Nucleotide/Tb3+ coordination polymer as a luminescent nanosensor: synthesis and sensing of iron(II) in human serum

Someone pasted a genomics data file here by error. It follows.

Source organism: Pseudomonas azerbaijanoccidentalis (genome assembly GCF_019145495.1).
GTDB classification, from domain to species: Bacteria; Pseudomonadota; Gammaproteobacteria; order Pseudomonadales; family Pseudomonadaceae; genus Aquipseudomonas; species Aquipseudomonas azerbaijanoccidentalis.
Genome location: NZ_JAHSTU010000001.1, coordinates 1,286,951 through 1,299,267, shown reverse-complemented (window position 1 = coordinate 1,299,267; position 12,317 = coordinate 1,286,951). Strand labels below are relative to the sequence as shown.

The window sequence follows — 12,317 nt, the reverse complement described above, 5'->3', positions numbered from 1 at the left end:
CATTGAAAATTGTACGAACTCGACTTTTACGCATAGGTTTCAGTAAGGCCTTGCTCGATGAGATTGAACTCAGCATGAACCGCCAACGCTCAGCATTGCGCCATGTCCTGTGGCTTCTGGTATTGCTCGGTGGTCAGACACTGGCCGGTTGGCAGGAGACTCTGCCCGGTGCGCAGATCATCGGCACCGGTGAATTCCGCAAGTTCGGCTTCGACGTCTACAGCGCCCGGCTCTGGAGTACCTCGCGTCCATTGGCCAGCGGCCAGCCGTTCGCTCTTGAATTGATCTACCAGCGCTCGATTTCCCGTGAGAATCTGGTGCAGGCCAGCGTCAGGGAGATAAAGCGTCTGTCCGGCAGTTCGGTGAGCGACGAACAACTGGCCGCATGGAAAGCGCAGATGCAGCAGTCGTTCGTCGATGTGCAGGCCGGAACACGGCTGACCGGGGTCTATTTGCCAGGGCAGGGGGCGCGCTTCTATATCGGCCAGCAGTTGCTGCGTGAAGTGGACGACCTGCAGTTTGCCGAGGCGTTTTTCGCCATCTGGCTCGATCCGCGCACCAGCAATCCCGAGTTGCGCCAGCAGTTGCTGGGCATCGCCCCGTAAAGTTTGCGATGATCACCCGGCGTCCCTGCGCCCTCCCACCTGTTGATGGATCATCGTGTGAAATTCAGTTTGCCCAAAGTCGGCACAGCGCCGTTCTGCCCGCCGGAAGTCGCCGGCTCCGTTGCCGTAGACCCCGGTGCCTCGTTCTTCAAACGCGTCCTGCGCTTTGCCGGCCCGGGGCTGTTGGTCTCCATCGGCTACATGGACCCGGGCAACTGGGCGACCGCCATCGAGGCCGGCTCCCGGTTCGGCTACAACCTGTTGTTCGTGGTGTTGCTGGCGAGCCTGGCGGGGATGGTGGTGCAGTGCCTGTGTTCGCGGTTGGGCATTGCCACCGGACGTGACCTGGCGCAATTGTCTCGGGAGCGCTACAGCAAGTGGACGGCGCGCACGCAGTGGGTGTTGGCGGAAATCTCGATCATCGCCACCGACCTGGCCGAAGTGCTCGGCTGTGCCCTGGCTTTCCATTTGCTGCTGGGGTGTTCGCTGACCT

Metal organic coordination polymers have emerged as a new class of functional nanomaterials because of their flexible components and diverse architecture. Here, we report the synthesis of a luminescent sensing nucleotide/Tb3+ coordination polymer by the self-assembly of a biomolecule nucleotide, a lanthanide ion and a functional ligand 1,10-phenanthroline. Due to the incorporation of 1,10-phenanthroline as both a sensitizer and a recognition unit, the luminescence of this coordination polymer was enhanced 32 times, and exhibited excellent selectivity and sensitivity to the iron(II) ions. This coordination polymer containing Tb3+ ions has a long luminescence lifetime of up to a millisecond, and was applied to detect Fe2+ ions in human serum by time-resolved fluorimetry. The detection limit is as low as 30 nM. The results demonstrate that metal organic coordination polymers have great potential in constructing specific nanosensors through their components and structural flexibility, and could provide new chemical sensing methods for ions/molecules.